Determinants of E-Commerce Turnover in Europe: Consumer Protection Matters
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Szkoła Główna Handlowa w Warszawie, Kolegium Analiz Ekonomicznych
Submission date: 2018-03-13
Acceptance date: 2018-07-11
Publication date: 2018-09-30
GNPJE 2018;295(3):125-141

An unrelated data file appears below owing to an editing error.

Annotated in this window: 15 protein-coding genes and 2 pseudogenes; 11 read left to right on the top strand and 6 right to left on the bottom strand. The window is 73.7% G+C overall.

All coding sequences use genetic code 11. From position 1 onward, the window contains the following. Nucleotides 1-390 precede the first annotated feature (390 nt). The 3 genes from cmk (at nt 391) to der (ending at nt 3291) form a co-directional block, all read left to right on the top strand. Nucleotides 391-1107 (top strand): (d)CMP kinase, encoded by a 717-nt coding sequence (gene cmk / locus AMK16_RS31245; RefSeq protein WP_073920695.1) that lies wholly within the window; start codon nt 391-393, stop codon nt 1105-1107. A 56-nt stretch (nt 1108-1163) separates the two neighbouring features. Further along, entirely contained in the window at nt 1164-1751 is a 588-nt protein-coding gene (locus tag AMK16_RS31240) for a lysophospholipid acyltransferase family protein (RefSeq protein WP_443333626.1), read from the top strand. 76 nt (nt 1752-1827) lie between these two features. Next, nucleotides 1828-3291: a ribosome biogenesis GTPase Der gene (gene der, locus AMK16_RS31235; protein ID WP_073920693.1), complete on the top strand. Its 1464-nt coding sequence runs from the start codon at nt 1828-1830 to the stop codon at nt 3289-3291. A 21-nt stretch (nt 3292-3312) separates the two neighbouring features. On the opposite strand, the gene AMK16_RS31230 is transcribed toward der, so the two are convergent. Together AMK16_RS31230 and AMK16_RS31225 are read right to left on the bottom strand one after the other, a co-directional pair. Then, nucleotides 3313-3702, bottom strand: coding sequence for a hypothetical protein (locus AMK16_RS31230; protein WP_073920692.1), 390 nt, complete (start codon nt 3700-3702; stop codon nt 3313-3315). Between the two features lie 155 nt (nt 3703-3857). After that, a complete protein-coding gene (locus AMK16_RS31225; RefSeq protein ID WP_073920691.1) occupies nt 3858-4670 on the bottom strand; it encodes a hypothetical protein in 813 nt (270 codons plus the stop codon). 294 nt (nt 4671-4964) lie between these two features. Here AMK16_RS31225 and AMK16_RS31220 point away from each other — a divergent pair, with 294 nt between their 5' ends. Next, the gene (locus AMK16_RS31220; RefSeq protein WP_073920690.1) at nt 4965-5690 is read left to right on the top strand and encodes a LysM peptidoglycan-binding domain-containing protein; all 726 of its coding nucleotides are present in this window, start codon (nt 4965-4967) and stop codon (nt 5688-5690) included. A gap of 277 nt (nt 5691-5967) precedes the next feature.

During the last decade the digital economy has expanded at a faster rate than traditional sectors. There is a strong consensus that e-commerce has a positive impact on labour productivity, GDP growth and consumer purchasing power. However, factors determining successful adoption of online commerce remain insufficiently studied. The consequences are clearly visible in the European Union whose countries failed to achieve the targets of the Digital Agenda 2015, with insufficient cross-border trade and inadequate participation of small to medium-sized enterprises (SMEs) in the digital market. The aim of this paper is to fill the research gap with an EU28 panel study describing the impact of policy factors on online sales from 2010 to 2015. The authors have found that internet network coverage and adequate protection of consumer rights are significant and equally important factors influencing online turnover. This implies the need to harmonise national policies between EU laggard countries and digital market leaders. Furthermore, our research rejects the hypothesis that geographical and demographic factors could create a permanent negative bias on online sales volume. The study also provides evidence that the impact of structural macroeconomic variables (i.e. country income measured by GDP per capita, education, and ICT skills) on final e-commerce turnover is limited. Finally, the authors have established that the national policies of Ireland and the Czech Republic are more effective than those of other EU countries, which is most likely due to increased support of SME engagement in online activities.
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